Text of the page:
[13] www.sugarloaf.com: http://www.sugarloaf.com

[14] www.sundayriver.com: http://www.sundayriver.com

[15] www.bigwhite.com: http://www.bigwhite.com

[16] www.sunpeaksresort.com: http://www.sunpeaksresort.com

[17] www.skifernie.com: http://www.skifernie.com

[18] www.skicb.com: http://www.skicb.com

[19] www.jacksonhole.com: http://www.jacksonhole.com

[20] Mont Tremblant: http://www.tremblant.ca/

[21] Mont-Sainte-Anne: http://www.mont-sainte-anne.com/

[22] Mont Sutton: http://www.montsutton.com/

[23] Owl’s Head: http://www.owlshead.com/

[24] Killington: http://www.killington.com/

[25] Sugarbush: http://www.sugarbush.com/

[26] Smuggler’s Notch: http://www.smuggs.com/

[27] Jay Peak: http://www.jaypeakresort.com/

[28] Sugarloaf: http://www.sugarloaf.com/

[29] Sunday River: http://www.sundayriver.com/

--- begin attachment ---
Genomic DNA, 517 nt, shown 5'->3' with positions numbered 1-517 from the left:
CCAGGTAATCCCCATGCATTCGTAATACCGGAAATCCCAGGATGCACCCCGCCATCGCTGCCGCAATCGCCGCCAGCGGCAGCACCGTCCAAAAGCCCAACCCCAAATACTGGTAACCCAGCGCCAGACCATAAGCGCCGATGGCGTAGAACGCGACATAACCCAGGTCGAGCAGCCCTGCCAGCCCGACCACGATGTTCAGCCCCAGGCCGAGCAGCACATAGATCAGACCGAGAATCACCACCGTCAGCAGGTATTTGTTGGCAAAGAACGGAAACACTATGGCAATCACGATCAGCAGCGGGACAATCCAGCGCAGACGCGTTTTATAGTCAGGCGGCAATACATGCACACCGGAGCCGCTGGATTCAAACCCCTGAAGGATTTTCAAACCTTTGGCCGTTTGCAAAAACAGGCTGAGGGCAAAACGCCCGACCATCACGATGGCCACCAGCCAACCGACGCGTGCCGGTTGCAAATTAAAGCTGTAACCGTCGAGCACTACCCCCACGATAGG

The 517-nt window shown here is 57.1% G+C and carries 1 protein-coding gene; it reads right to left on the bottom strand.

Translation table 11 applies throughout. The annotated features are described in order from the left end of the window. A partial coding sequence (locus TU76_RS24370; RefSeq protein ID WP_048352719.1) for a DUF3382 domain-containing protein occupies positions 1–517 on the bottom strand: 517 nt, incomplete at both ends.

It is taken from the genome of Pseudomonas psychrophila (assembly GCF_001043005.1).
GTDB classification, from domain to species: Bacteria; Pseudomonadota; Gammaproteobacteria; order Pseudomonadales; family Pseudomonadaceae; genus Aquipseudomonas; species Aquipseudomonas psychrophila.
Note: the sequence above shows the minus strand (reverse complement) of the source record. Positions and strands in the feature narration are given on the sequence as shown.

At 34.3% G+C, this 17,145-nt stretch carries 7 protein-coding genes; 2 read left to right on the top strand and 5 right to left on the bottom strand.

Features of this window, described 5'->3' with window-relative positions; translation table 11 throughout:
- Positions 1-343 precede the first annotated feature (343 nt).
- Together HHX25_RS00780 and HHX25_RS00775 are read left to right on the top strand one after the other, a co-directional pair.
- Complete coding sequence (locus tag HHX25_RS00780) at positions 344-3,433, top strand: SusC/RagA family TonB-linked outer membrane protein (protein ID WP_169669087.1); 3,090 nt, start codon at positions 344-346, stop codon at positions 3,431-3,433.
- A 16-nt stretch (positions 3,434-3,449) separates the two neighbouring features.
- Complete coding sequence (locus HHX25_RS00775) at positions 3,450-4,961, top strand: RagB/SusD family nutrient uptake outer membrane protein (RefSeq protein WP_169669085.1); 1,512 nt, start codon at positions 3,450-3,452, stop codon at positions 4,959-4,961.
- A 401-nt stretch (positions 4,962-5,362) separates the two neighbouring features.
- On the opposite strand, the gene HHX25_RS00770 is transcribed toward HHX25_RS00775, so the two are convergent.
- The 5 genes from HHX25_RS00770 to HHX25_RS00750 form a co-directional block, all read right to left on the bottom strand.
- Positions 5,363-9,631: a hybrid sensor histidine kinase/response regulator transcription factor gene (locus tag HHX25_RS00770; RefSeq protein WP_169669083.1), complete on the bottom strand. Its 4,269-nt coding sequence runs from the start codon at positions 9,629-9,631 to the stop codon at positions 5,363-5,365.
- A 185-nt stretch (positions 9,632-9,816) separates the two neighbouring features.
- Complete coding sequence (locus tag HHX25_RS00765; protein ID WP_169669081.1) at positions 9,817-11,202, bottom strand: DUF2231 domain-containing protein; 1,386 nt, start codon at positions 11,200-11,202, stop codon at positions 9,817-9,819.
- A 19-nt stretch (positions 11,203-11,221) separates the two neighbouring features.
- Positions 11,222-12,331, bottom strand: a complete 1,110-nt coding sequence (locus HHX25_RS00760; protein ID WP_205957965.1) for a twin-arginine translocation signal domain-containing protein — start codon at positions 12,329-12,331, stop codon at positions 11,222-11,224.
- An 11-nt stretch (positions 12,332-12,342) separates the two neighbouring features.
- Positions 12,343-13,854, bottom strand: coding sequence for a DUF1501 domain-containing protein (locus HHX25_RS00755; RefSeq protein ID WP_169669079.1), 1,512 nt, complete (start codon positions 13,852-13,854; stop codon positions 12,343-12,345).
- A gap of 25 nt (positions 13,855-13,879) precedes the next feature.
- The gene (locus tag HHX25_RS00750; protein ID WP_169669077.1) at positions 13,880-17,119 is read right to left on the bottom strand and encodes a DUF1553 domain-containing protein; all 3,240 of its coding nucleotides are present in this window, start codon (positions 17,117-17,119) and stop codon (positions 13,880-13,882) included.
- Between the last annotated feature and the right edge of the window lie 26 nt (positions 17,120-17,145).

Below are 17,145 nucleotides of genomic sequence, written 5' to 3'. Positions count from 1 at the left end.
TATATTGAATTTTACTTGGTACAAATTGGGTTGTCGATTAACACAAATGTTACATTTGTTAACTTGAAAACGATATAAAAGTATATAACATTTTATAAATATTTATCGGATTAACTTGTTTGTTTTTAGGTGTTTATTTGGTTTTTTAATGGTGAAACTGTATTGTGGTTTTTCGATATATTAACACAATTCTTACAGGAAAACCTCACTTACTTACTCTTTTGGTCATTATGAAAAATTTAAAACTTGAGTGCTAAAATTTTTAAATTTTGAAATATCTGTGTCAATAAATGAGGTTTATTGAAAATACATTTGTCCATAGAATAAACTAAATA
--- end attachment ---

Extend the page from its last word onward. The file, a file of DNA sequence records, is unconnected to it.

[30] Whistler Blackcomb: http://www.whistlerblackcomb.com/index.htm

[31] Fernie: http://www.skifernie.com/

[32] Silver Star: http://www.skisilverstar.com/

[33] Big Sky: http://www.bigskyresort.com/

[34] Crested Butte: http://www.skicb.com/

[35] Jackson Hole: http://www.jacksonhole.com/

[36] Scott’s Rules for Travelling with Food Allergies: http://allergicliving.com/index.php/2010/06/30/allergies-travel-rules-for-food/?page=1

[37] Have Kitchen, Will Ski : http://allergicliving.com/index.php/2010/10/06/have-kitchen-will-ski/

[38] Ski Vacation Tips: http://allergicliving.com/index.php/2010/10/06/ski-vacation-tips/

[39] Food Tips for Safe Travel: http://allergicliving.com/index.php/2010/10/06/food-tips-for-safe-travel/

[40] Travel Guide: http://www.allergicliving.com/features.asp?copy_id=142

[41] Travel Guide Pt 2 : http://www.allergicliving.com/features.asp?copy_id=169

[42] Airlines and Allergies: Flying Allergic: http://www.allergicliving.com/features.asp?copy_id=233

[43] Food Allergy Flying Tips: http://www.allergicliving.com/features.asp?copy_id=234